Top 10 countries with the most secure retirement

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Why are these people smiling? Maybe they live in one of the top 10 countries with the most secure retirement, as ranked by the Natixis global retirement index. Scroll down to see the top 10. (Photo: Shutterstock)

Some countries do better than others when it comes to offering a secure, quality retirement.

Natixis looked at factors driving retirement security for 43 countries, using data from numerous sources, including the World Bank, to arrive at the final index results.

The 43 nations make up the International Monetary Fund advanced economies, the Organization for Economic Cooperation and Development and the BRIC countries.

According to the Natixis 2018 Global Retirement Index, which looks at the economic, health and environmental factors that affect retiree welfare and financial security,  the U.S. actually rose to 16th place from its previous slot of 17, thanks to improvements in material well-being (where it  ranks 26th) and finances (where it comes in at 9th place) from the year before.

The index incorporates 18 performance indicators divided into four main categories critical to retirement:

  • Finances in Retirement
  • Material Well-being
  • Quality of Life
  • Health

It evaluates those factors against the demographics of retirees to evaluate and compare the level of retirement security in different countries around the world.

But it’s not all about money—or health. Such factors as happiness and biodiversity also play a role in where the countries rank.

Although the U.S. rose from 17 to 16 in ranking, it lost ground on health, life expectancy and quality of life, the latter including dips in happiness and biodiversity indicators.

One interesting note: With the single exception of Finland, all the Scandinavian countries finished comfortably in the top 10.

One section in the report, “Protecting the Promise: Five critical threats to global retirement security,” examines challenges to retirement in the wake of the financial crisis. It finds that “the unintended consequences of monetary policy moves playing out over the past decade have put retirement security further from reach, making savings more expensive, stifling employment and wage growth, and all but eliminating the yield retirees were counting on from bond staples.”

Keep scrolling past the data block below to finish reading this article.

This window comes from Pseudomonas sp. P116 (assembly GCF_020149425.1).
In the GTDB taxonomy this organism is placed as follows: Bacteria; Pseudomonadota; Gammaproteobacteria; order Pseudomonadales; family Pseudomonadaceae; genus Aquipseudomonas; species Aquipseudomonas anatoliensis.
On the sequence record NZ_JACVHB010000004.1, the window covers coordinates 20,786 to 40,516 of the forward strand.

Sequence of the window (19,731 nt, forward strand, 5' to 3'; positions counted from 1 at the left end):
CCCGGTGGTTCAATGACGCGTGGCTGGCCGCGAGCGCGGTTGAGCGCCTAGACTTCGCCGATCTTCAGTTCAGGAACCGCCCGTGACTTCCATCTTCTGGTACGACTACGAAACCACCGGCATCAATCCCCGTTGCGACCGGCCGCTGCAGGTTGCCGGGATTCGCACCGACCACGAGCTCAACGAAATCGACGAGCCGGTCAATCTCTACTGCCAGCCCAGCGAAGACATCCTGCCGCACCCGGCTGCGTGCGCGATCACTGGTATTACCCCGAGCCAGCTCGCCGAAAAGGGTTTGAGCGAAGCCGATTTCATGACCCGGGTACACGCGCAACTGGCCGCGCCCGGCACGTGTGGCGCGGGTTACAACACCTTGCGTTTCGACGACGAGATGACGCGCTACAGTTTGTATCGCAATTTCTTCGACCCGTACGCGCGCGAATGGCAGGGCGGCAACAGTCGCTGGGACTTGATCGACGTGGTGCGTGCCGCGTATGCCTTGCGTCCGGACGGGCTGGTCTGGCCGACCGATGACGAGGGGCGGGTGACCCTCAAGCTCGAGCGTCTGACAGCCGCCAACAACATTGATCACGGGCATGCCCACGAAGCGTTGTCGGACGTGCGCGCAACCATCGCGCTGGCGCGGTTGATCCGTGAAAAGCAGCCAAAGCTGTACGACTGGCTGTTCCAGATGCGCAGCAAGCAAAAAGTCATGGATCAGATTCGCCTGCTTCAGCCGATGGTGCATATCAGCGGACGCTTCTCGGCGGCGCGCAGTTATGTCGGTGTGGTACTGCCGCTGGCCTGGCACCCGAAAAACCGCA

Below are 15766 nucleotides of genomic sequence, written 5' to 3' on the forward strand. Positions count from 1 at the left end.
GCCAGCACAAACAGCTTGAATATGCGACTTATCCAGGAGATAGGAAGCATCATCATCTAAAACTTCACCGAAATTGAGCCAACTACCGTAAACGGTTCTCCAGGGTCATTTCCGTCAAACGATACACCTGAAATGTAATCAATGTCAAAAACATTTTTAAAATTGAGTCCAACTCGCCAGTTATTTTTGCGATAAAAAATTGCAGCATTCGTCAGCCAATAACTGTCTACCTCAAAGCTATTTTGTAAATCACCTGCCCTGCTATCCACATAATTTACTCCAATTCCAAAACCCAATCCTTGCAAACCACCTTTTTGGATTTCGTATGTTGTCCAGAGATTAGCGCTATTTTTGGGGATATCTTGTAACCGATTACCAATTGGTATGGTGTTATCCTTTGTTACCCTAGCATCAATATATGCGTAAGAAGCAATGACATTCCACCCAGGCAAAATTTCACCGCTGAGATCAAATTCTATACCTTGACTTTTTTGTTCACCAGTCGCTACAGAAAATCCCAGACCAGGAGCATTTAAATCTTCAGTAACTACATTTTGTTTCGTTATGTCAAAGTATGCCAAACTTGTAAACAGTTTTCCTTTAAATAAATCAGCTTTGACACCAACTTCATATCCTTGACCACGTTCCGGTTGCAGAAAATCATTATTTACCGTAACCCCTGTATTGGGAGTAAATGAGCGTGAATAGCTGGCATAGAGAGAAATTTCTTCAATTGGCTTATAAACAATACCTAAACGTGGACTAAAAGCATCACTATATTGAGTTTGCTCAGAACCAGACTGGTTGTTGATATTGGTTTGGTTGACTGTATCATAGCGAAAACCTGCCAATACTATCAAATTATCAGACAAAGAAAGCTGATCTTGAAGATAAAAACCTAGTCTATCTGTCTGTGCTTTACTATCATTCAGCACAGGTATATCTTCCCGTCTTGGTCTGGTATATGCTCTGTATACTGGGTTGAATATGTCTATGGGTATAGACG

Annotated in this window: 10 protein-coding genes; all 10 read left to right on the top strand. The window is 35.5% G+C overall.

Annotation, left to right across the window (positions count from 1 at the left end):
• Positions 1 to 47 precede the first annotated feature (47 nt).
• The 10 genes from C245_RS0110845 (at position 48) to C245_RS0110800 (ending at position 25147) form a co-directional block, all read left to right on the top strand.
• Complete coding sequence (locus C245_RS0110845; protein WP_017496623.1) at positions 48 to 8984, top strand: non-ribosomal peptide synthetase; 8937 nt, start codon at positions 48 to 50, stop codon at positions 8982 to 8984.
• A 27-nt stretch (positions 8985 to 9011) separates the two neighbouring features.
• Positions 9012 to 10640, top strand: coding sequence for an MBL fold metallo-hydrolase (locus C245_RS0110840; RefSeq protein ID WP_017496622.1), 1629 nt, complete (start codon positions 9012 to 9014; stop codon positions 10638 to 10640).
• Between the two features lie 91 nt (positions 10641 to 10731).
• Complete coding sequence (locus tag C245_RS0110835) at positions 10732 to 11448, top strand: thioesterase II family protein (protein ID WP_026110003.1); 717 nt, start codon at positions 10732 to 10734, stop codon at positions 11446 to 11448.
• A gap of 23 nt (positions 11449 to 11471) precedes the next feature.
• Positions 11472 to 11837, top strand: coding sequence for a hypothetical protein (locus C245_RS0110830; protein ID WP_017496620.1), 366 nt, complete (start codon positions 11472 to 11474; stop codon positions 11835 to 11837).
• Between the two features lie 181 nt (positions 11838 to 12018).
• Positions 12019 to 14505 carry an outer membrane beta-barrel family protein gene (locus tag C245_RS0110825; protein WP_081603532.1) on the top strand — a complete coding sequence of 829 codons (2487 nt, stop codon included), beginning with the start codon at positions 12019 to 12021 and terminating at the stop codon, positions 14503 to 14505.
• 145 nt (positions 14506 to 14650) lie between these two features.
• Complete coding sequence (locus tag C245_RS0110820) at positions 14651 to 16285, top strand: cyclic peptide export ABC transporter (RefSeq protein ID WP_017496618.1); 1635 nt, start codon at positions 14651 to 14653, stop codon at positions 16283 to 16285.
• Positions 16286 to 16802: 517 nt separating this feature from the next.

The Natixis report is full of thought-provoking data, and the authors say they hope it will contribute to the dialogue on how best to meet older generations’ needs now and in the future.

Below are the top 10 countries with the most secure retirement for their residents:

10. The Netherlands.

Although the Netherlands actually lost ground in the Finances area, it improved in Material Well-being, in which it finished fifth overall.

The country also saw improvements in its employment indicator score and had eighth- and ninth-place scores for income equality and income per capita, respectively.

It also has the highest score for the insured health expenditure indicator and the sixth-highest score for health expenditure per capita.

In addition, its life expectancy indicator has risen from last year, as did its air quality and environmental factors indicators.

And it has the sixth-highest happiness indicator score out of all GRI countries. (Photo of Amsterdam: Shutterstock)

9. Canada.

Canada gained enough to move up two spots from its last finish and break into the top 10. Quality of Life, Finances and Material Well-Being categories all rose.

The first saw improvement through its biodiversity, air quality and environmental factors indicators, with the second-highest air quality and seventh-highest personal happiness scores in the entire GRI.

Improvement in bank non-performing loans, interest rate, tax pressure and governance indicators helped it in Finances, and despite a bit of a decline in some subcategories of Health, it still managed to finish in 8th place in that category overall. (Photo of Vancouver BC: Shutterstock)

8. Denmark.